Classical architect Francis Terry tells Flora Neville about his sideline as a graphic novelist
Looking for Spinoza, a graphic novel created by Classical architect Francis Terry, and featuring jail breaks, shoot-outs, love affairs and Venetian architecture is, Terry confesses, ‘a ridiculous exaggeration of my life… a kind of escapism.’
Franco Falconetto is the accidental anti-hero who winds up on the run from the corrupt Italian police, accused of murdering his uncle Mario while on the hunt for Ben Spinoza. In tow is a thuggish sword-swallower known as the Castrama, who has a penchant for Veronese.
Thickening plots in Udine
‘Addictive,’ is how Terry describes drawing the strip. ‘You’re in complete control, which for an architect is quite nice. If you want someone to be eaten by a shark and survive that’s all very possible.’
What would Franco Falconetto be doing now? Terry frequently finds himself wondering as he sits on a train, driving through the drizzle. He notes down lines on his phone as they come to him. A wizened house keeper whispering, ‘I’ve got to tell you something, but I’ve got no evidence’; a confessional with a trap door into another world; a detective called Clackett Lane; a character of whom someone asks, ‘wasn’t he the man who spent years restoring a boat and the first time he took it out, it sank?’
As a graphic novelist, you’re in complete control, which for an architect is quite nice
In one as yet unrealised plot line, the Castrama is in his suburban home outside Minsk. It’s a hot day, and the land is very flat. Corn is growing in the surrounding fields. The Castrama and his friend are mending trucks in a garage, and the Castrama unfurls a beautiful roll of 20 spanners to find that one is missing. He goes berserk: turning everything upside down looking for this one spanner but he doesn’t find it.
Cut to an oil rig five years later, where the Castrama is working. There’s an emergency, the pipes are bursting and an oil slick is imminent. The Castrama whips on his underwater kit and helmet and scooping up his spanner roll, dives down to the pipeline to screw a bolt in place. Spanner after spanner fails to fit the bolt, and at the nail-biting last moment the Castrama realises that the spanner he needs is the spanner he lost five years earlier. The oil rig explodes.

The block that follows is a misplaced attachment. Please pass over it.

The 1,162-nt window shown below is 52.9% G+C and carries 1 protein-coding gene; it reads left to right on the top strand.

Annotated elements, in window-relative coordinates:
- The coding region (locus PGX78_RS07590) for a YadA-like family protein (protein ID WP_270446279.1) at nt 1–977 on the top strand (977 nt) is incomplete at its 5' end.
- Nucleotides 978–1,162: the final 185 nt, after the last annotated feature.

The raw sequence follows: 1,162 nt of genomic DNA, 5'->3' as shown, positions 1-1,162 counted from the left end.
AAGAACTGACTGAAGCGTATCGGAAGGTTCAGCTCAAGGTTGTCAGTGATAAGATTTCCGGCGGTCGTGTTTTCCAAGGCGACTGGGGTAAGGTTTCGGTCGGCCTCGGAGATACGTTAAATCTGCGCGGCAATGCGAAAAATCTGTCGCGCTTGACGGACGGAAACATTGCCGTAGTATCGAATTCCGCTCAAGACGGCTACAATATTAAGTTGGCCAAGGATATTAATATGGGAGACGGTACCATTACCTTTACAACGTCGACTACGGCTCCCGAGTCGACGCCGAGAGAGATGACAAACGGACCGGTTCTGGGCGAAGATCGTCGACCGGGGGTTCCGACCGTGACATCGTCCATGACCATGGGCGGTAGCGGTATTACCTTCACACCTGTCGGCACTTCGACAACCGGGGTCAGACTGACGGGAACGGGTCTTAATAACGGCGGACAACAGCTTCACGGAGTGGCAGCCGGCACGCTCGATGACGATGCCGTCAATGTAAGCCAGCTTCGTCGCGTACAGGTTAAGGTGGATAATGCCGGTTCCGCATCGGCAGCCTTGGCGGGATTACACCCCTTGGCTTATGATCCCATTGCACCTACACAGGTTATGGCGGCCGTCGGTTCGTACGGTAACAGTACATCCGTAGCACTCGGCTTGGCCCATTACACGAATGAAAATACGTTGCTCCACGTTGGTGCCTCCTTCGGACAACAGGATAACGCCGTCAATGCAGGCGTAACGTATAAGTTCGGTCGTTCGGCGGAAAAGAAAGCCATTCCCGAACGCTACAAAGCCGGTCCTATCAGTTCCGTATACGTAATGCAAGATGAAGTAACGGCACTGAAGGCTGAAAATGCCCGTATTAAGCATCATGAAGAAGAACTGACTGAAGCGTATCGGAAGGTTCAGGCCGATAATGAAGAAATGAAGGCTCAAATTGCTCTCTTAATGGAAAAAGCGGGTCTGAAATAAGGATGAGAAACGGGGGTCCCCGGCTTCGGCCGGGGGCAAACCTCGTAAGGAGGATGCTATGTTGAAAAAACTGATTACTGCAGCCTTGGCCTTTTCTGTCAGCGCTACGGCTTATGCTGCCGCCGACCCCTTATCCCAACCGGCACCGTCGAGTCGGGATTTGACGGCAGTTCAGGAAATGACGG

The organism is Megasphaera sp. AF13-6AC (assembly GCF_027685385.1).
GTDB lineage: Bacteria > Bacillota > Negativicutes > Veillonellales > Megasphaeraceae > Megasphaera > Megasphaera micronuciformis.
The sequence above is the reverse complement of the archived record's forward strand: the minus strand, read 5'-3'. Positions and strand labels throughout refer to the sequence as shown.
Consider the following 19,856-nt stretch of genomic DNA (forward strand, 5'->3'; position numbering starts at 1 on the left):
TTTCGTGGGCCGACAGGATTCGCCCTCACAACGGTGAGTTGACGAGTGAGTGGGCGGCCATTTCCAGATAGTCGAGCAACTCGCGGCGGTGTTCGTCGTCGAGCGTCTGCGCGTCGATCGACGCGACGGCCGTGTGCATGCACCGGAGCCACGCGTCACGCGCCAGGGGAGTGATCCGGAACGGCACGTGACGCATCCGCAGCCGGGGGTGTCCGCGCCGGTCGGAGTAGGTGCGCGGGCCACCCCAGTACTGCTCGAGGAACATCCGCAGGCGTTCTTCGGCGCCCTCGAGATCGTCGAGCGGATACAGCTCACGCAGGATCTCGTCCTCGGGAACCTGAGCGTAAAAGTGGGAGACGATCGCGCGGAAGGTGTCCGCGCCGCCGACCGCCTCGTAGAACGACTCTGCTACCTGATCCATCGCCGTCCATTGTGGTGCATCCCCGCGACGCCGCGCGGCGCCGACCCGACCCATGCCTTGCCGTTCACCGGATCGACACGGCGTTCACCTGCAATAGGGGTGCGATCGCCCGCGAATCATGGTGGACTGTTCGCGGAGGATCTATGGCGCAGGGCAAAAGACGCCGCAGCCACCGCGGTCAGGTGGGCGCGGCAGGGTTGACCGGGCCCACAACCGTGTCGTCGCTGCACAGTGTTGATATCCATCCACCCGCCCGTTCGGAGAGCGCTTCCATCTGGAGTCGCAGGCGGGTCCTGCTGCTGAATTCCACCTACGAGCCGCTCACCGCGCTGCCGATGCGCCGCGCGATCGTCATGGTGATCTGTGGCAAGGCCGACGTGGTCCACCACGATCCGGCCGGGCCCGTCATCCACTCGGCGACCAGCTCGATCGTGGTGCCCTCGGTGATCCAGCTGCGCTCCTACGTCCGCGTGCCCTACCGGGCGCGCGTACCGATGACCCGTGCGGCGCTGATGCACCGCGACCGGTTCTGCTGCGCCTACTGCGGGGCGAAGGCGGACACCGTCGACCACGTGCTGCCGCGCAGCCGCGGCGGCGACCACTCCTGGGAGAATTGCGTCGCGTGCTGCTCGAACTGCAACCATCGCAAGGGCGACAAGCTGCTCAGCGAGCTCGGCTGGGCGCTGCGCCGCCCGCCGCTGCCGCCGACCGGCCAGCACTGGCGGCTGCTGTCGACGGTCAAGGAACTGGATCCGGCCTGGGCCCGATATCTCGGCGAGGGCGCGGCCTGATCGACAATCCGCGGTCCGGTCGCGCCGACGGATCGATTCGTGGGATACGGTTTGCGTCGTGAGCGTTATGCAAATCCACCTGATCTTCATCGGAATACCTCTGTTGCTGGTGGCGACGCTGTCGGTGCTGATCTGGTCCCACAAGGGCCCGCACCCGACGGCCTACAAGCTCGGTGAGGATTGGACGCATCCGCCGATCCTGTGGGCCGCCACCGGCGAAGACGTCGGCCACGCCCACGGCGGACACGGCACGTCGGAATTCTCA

Comics have always been of interest to Terry, who, though he prefers the look of Tintin, rates the Asterix and Obelix plots alongside Shakespeare. Other favourites are Posy Simmonds’ Gemma Bovery and Tamara Drewe, and Modesty Blaise, ‘a female James Bond’ drawn by Jim Holdaway. He has no time for Marvel though, which he dismisses as ‘tights and capes and underpants’. The architectural details in Looking for Spinoza are ‘extremely important’, he says. He wanted to combine ‘a graphic novel with a Merchant Ivory setting’, so of course ‘all the characters appreciate good architecture’.
A wedding in Santa Maria della Grazie, Milan
Terry put down his pencil three years ago. To ‘tell a story through drawing’, he says, ‘is very hard work’; a constant balance of ‘composition, framing and phrasing’ that he spent a few years on. For now, the day job keeps him too occupied for illustrated escapes to Venice or Rome, but he plans to resume his hobby one day, suggesting: ’When I’m thrown into prison, I’ll carry on with it.’
Looking for Spinoza: a Shooting Bad Guys Saga can be seen at the Quinlan and Francis Terry Facebook page where it is being serialised – a page a week
The artist has taken a break…